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If you’re in the market for a smart speaker, you may be considering the Apple HomePod and Google Home. Both respond to voice commands and connect to smart virtual assistants, so you can ask for news updates, traffic reports, and other information. Both also act as smart home centerpieces, letting you control other smart devices in your home. But they differ in price, design, audio quality, and other important aspects.
Which one is right for you? Here’s everything you need to know about Apple HomePod vs. Google Home.
Apple HomePod vs. Google Home: Design
Google Home is small, compact, and portable. The look definitely says “home decor,” as it resembles an air freshener or small vase. The wide, round base tapers up to an angled top. The base is swappable, so for an extra cost, you can buy extras in different materials and colors to change the look. Including the charger, it weighs less than a pound and a half, and it stands 5.62 inches tall.
Comparatively, the Apple HomePod is a fat fireplug. It’s a cylinder with rounded edges, covered in fabric that’s either space gray or white. It clocks in at a whopping 5.5 pounds and measures 6.8 inches high.
Both devices must be connected to a power source to work, so don’t be fooled by ads that show them without a cord. For the Google Home, you can optionally buy a portable battery that connects to the base to make it more portable and wireless.
Apple HomePod vs. Google Home: Price
Apple HomePod lists for $349. Google Home lists for $129 and currently sells for $89.
Much of the price difference boils down to what’s in the guts of each product, as you’ll see in the next few comparisons of their other specs.
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Apple HomePod vs. Google Home: Audio quality
Apple HomePod has superior audio quality to Google Home.
In the specs for the device, Apple proudly shows off the HomePod’s high-excursion woofer and set of seven horn-loaded tweeters, each with its own custom amplifier. In simpler terms, it’s powerful enough to make music sound good, without losing bass or sounding tinny. The HomePod also has features that supposedly adjust aspects of the audio that account for interference from the speaker’s surroundings.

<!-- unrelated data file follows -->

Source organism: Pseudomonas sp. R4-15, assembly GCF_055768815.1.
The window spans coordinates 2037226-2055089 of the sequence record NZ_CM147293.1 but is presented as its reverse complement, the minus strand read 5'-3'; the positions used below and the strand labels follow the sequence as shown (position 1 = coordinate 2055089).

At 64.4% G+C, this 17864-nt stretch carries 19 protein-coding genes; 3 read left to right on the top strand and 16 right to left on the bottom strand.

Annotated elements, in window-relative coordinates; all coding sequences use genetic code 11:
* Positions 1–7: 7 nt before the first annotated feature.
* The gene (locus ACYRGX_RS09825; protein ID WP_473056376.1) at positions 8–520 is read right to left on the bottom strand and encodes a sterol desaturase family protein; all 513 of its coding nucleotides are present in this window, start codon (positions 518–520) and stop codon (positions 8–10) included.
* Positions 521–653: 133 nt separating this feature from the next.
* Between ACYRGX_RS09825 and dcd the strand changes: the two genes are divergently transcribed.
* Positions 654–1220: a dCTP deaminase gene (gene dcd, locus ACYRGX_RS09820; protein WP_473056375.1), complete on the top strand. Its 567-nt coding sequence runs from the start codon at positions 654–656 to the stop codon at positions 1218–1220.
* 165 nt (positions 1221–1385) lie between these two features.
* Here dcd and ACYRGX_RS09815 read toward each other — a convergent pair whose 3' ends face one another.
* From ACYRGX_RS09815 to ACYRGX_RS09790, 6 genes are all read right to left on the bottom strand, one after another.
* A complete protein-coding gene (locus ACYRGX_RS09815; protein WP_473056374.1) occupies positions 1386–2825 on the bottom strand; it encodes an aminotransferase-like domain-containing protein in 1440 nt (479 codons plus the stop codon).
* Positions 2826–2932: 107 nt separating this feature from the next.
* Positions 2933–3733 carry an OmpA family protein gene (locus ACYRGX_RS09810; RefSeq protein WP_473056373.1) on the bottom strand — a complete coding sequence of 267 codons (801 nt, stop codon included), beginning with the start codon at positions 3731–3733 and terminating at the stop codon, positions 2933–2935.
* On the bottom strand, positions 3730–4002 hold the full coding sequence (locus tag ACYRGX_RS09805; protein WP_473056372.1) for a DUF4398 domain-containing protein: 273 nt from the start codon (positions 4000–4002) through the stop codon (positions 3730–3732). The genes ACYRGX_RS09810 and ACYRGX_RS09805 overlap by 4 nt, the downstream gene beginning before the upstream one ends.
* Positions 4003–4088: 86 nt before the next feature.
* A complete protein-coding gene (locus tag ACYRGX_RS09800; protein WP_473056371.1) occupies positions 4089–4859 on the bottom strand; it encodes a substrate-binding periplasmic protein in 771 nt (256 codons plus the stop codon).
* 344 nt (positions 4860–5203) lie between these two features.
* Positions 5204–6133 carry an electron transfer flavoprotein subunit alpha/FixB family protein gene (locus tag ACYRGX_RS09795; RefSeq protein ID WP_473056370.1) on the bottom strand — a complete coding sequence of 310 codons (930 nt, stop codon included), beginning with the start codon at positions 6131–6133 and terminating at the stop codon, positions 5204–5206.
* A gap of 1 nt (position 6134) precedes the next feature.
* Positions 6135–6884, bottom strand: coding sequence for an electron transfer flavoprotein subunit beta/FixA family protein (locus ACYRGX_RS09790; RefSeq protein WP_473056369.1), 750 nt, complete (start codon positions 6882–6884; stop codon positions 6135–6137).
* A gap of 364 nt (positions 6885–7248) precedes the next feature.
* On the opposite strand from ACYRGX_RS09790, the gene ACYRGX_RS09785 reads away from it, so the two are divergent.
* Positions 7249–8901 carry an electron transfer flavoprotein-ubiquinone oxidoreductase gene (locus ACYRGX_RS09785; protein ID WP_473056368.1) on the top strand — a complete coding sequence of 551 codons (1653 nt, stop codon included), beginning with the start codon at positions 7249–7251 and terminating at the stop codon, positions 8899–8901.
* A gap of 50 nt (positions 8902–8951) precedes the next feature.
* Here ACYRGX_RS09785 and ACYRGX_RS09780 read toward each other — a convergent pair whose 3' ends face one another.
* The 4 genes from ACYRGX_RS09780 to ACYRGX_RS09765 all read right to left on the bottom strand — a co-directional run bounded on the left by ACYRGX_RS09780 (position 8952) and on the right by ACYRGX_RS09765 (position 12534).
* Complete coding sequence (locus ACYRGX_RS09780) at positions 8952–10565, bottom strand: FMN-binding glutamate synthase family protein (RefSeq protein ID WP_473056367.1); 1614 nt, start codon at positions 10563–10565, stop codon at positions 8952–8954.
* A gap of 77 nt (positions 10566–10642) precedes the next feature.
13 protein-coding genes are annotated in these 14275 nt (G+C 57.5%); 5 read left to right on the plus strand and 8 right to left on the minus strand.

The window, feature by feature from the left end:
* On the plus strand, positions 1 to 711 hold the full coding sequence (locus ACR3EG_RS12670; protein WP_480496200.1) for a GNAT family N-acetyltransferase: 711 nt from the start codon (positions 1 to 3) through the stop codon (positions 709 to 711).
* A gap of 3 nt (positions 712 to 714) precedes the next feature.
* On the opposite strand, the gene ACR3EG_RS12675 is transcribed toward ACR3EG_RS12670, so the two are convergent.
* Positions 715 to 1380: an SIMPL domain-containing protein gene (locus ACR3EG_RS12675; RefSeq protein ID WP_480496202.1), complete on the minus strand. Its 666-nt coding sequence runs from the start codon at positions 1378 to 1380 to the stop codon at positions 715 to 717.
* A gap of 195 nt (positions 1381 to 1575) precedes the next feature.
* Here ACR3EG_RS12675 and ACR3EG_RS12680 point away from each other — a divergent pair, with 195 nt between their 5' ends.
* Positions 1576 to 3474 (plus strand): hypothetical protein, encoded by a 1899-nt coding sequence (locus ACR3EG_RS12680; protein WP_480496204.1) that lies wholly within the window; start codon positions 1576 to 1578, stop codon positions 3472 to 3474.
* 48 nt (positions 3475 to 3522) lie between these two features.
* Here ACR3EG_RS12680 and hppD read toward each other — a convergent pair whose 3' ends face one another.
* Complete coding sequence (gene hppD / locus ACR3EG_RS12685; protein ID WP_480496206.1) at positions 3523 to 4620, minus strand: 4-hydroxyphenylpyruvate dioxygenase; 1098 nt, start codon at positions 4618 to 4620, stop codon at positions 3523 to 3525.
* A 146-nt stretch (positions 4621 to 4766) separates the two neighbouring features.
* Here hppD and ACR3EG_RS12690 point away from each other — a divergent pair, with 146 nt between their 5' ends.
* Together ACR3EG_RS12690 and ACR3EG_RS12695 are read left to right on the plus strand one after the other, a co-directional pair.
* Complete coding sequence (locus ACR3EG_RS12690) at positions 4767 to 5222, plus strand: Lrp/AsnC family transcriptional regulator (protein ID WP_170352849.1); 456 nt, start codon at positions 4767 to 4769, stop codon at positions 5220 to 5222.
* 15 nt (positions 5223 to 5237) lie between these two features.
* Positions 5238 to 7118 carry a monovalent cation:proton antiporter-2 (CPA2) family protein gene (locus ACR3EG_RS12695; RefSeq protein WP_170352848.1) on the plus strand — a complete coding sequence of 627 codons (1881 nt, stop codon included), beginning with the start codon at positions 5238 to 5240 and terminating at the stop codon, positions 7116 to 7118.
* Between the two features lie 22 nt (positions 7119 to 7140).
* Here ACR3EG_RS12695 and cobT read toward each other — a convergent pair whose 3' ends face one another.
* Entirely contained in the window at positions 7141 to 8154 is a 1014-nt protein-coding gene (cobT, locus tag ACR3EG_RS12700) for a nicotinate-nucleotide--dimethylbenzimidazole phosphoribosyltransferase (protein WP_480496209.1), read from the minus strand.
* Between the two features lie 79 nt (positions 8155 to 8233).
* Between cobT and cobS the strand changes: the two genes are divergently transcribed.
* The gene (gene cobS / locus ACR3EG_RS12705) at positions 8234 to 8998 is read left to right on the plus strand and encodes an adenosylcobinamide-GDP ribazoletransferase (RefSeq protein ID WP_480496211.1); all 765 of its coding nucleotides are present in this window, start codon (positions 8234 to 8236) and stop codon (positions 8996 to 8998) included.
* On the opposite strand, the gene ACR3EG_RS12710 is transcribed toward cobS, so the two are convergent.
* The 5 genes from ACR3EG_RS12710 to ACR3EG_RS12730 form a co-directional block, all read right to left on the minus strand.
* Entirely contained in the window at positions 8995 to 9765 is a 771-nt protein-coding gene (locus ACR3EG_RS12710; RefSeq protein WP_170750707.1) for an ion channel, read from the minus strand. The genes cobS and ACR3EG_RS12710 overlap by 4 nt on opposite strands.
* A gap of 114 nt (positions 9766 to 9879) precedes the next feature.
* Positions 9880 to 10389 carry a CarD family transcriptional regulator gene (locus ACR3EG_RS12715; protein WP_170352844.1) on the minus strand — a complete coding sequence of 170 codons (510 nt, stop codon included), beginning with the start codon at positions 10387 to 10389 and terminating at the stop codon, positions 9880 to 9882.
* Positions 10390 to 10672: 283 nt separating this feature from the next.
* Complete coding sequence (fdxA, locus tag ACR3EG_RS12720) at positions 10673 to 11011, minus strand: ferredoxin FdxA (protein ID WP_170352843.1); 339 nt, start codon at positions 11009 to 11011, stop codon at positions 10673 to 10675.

Google doesn’t give away much about the hardware for the speaker components. Overall, it’s known for having decent quality audio for hearing information, listening to podcasts, and playing music casually. But many people do connect a secondary speaker for improved sound, particularly for music.
Google Home vs. Apple HomePod: Setup, software, and app
To set up Google Home, you need the Google Home app, available for Android and iOS.
To set up Apple HomePod, you need the Apple Home app, which is only available for iOS, but that’s only the tip of the iceberg. You also need iCloud Keychain enabled and two-factor authentication for your Apple ID.
For either device, you need the mobile app to connect compatible smart home products, such as light bulbs, locks, and intercoms. You also need it to adjust settings.
In some cases, you need your smartphone to carry out a command that the device can’t do on its own. For example, if you want to play Spotify on the Apple HomePod, you must do it through the app. Only Apple-owned music services, such as Beats 1 live and iTunes, respond to voice commands.
Apple HomePod vs. Google Home: Recognizing voices
You can train Google Home to recognize different voices. So when your roommate says, “Hey, Google. Add a reminder to pick up my prescription,” you won’t get someone else’s to-do list.
Apple HomePod does not have any way to distinguish one person from another. It does recognize anyone who speaks to it and uses the wake word, though.
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Apple HomePod vs. Google Home: Compatible devices and accessories
Which smart appliances and light bulbs can you connect to Google Home or Apple HomePod?
To answer that question, we have to tweak it slightly. Better: “What can you connect to Google Home or Apple HomeKit?” because technically, you connect to the app rather than the speaker. The speaker is merely an input device for controlling all the devices.
Google Home (the app) works with more compatible devices and accessories than HomeKit. The reason, in part, is Apple has stricter security requirements for devices that it allows into its ecosystem (more on that below in the Privacy section). One notable omission from Apple is Nest Thermostat.